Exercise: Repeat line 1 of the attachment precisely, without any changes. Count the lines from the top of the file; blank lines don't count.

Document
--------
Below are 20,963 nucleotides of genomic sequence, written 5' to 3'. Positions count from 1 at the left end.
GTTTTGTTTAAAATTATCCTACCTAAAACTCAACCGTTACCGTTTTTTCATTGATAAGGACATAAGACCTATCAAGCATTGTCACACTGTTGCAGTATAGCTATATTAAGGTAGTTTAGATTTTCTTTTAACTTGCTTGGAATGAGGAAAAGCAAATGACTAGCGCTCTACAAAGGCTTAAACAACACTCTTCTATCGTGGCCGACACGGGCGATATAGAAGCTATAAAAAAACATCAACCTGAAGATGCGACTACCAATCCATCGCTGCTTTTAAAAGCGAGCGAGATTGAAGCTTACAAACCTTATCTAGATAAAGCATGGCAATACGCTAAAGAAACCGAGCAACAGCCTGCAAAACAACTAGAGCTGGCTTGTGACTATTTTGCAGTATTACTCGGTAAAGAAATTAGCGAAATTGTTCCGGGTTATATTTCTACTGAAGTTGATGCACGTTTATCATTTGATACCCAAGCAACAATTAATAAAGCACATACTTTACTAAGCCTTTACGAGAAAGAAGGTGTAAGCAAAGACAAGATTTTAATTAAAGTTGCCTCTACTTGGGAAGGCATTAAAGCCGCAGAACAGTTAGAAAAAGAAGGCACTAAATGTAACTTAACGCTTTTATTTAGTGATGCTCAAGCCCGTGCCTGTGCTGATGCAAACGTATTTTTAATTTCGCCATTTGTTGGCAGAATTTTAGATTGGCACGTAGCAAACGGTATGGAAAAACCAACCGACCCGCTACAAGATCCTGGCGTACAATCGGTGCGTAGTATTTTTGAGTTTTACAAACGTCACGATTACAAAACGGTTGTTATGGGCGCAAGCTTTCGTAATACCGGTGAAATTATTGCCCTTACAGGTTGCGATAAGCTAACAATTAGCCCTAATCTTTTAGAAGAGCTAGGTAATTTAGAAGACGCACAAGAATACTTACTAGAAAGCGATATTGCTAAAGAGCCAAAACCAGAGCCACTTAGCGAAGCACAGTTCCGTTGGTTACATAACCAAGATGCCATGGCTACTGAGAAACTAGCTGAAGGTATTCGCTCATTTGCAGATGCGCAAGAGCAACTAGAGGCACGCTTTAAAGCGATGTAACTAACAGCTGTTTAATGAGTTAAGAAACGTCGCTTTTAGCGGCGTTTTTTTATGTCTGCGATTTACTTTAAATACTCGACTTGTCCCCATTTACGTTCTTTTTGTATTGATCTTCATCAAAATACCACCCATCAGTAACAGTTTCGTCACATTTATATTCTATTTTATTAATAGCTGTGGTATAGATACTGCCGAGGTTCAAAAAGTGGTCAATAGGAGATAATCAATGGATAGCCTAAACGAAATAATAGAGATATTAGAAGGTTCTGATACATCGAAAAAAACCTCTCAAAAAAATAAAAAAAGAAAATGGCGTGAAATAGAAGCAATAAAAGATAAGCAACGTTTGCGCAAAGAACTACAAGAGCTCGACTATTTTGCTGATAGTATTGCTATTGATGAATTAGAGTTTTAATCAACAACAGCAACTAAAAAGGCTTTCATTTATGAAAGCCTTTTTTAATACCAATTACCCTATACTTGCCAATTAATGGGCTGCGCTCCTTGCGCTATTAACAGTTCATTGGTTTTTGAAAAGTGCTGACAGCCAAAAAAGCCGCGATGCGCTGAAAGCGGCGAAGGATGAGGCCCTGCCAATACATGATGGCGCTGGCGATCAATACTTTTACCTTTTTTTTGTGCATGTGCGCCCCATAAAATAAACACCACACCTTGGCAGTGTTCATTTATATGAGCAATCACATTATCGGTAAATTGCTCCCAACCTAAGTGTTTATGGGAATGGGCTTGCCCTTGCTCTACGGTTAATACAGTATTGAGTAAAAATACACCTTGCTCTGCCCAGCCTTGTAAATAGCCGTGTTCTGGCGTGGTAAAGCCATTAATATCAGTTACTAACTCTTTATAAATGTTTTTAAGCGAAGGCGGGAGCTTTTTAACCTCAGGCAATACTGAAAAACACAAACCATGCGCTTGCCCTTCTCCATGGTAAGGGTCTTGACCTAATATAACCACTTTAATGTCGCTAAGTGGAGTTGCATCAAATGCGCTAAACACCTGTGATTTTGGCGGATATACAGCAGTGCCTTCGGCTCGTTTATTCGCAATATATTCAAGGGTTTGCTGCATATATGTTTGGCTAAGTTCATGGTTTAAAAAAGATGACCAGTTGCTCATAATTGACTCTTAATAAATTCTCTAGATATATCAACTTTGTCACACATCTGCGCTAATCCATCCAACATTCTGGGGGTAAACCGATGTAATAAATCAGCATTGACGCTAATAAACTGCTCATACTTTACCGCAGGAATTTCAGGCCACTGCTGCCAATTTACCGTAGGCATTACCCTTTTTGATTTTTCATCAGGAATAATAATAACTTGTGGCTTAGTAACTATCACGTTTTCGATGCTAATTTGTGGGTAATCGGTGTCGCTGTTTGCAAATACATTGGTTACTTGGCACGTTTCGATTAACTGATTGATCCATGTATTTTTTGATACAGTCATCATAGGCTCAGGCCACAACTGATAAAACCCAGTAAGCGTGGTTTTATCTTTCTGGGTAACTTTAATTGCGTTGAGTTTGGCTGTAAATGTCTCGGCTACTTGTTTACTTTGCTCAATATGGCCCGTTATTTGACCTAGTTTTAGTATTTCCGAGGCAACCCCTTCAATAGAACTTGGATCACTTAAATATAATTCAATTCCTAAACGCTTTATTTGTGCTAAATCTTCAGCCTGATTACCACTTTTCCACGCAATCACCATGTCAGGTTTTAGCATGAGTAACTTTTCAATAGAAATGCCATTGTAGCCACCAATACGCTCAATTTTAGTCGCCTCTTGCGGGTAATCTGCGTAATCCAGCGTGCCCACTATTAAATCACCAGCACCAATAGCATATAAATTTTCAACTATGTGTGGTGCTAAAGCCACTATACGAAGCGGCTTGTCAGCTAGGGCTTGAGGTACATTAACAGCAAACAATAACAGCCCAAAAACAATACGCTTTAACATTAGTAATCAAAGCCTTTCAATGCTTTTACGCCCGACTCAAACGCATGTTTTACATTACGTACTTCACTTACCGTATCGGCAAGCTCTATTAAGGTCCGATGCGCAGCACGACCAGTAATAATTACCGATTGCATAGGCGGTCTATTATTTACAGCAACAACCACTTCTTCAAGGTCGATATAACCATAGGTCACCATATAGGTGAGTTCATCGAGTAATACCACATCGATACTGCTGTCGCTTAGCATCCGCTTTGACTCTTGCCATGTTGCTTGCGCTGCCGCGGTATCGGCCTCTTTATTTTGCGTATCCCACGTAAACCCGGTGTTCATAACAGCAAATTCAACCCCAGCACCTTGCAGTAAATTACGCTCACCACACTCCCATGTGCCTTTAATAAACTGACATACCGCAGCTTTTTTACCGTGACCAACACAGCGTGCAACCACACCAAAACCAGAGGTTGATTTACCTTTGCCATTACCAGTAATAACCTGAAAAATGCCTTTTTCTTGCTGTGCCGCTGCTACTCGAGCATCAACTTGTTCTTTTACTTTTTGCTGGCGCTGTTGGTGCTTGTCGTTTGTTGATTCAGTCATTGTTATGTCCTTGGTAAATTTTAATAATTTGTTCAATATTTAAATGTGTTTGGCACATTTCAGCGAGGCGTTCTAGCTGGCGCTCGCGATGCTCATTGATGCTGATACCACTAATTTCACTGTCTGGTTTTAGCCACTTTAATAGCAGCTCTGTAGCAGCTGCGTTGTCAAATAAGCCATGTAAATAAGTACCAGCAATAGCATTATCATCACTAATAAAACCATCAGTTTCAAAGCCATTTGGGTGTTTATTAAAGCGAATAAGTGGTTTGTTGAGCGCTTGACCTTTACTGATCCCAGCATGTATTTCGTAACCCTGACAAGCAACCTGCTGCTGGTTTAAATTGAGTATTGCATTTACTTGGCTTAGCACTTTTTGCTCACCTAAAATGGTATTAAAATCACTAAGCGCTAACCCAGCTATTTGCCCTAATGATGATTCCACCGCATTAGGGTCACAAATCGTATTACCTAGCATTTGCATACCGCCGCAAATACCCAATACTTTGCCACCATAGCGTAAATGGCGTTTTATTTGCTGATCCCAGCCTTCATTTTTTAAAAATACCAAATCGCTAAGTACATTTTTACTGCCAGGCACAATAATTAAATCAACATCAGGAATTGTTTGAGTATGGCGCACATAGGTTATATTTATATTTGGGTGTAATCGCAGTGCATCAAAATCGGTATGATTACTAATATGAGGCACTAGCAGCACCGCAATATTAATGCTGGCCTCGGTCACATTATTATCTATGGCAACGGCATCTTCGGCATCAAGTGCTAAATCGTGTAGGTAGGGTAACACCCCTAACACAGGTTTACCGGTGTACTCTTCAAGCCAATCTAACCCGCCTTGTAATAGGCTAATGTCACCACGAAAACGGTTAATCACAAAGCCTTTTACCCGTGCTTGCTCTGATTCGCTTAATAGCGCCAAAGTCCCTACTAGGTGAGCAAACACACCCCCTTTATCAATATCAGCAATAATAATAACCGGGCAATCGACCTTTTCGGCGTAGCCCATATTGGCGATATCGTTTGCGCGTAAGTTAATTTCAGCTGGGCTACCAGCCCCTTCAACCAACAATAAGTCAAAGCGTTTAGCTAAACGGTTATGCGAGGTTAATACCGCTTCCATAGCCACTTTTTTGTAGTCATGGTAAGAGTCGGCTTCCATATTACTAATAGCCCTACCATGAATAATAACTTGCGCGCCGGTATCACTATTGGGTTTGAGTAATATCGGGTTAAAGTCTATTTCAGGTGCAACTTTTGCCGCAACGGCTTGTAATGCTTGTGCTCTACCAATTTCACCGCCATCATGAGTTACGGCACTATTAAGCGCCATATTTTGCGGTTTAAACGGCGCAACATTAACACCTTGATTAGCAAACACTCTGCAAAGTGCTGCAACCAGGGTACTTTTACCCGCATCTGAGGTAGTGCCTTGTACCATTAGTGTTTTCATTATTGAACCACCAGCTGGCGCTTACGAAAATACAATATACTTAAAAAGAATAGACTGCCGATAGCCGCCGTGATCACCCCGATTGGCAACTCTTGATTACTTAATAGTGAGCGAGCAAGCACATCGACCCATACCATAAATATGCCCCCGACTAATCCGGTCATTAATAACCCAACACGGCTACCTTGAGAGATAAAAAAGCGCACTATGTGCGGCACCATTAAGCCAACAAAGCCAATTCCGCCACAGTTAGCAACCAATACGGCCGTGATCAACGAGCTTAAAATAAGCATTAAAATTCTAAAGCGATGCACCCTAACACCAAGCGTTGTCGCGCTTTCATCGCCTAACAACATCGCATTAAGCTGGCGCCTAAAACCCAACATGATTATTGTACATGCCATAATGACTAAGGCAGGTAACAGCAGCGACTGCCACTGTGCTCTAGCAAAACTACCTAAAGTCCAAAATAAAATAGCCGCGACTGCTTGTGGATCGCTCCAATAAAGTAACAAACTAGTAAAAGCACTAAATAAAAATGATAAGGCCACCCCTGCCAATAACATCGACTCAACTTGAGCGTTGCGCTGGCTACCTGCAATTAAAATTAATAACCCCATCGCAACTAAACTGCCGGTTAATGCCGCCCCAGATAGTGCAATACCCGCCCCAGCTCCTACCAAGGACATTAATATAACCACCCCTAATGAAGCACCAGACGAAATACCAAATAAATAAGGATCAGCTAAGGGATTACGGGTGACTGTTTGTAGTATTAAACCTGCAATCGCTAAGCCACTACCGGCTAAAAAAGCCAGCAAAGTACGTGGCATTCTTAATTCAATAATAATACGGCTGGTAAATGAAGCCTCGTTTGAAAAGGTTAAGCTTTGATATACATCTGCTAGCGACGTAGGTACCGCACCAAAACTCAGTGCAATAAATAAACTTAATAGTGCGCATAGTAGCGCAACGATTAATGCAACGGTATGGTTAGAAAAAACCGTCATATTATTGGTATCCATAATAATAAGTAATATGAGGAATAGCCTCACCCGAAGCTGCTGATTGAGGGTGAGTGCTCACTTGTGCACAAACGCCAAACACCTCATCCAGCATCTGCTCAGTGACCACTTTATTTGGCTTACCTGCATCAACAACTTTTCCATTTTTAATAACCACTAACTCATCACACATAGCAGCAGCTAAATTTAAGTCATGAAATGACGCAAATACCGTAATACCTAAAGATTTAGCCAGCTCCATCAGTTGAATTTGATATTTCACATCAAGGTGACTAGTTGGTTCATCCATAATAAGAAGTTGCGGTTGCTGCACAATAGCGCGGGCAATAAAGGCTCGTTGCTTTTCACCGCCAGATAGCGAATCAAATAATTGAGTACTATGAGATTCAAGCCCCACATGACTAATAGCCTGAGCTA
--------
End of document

Below are 20,963 nucleotides of genomic sequence, written 5' to 3'. Positions count from 1 at the left end.